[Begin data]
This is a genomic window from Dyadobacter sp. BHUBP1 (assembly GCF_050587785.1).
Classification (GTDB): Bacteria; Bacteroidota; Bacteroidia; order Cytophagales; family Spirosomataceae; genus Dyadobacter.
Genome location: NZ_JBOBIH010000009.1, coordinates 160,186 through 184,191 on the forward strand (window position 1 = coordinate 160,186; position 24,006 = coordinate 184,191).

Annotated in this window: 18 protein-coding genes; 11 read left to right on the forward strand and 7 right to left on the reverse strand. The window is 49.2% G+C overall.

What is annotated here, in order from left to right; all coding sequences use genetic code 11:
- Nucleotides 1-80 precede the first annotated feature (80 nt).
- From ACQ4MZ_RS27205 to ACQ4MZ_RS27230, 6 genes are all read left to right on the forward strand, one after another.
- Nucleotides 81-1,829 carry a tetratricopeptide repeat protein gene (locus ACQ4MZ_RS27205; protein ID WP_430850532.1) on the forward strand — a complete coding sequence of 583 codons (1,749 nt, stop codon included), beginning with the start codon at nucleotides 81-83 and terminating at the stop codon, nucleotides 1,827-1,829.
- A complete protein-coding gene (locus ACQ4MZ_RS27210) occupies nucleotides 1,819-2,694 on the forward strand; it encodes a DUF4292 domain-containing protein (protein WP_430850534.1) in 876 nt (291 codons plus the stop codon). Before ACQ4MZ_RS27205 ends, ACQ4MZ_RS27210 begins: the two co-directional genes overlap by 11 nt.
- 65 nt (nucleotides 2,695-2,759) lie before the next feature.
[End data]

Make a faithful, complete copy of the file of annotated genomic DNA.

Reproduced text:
This is a genomic window from Dyadobacter sp. BHUBP1 (assembly GCF_050587785.1).
Classification (GTDB): Bacteria; Bacteroidota; Bacteroidia; order Cytophagales; family Spirosomataceae; genus Dyadobacter.
Genome location: NZ_JBOBIH010000009.1, coordinates 160,186 through 184,191 on the forward strand (window position 1 = coordinate 160,186; position 24,006 = coordinate 184,191).

Annotated in this window: 18 protein-coding genes; 11 read left to right on the forward strand and 7 right to left on the reverse strand. The window is 49.2% G+C overall.

What is annotated here, in order from left to right; all coding sequences use genetic code 11:
- Nucleotides 1-80 precede the first annotated feature (80 nt).
- From ACQ4MZ_RS27205 to ACQ4MZ_RS27230, 6 genes are all read left to right on the forward strand, one after another.
- Nucleotides 81-1,829 carry a tetratricopeptide repeat protein gene (locus ACQ4MZ_RS27205; protein ID WP_430850532.1) on the forward strand — a complete coding sequence of 583 codons (1,749 nt, stop codon included), beginning with the start codon at nucleotides 81-83 and terminating at the stop codon, nucleotides 1,827-1,829.
- A complete protein-coding gene (locus ACQ4MZ_RS27210) occupies nucleotides 1,819-2,694 on the forward strand; it encodes a DUF4292 domain-containing protein (protein WP_430850534.1) in 876 nt (291 codons plus the stop codon). Before ACQ4MZ_RS27205 ends, ACQ4MZ_RS27210 begins: the two co-directional genes overlap by 11 nt.
- 65 nt (nucleotides 2,695-2,759) lie before the next feature.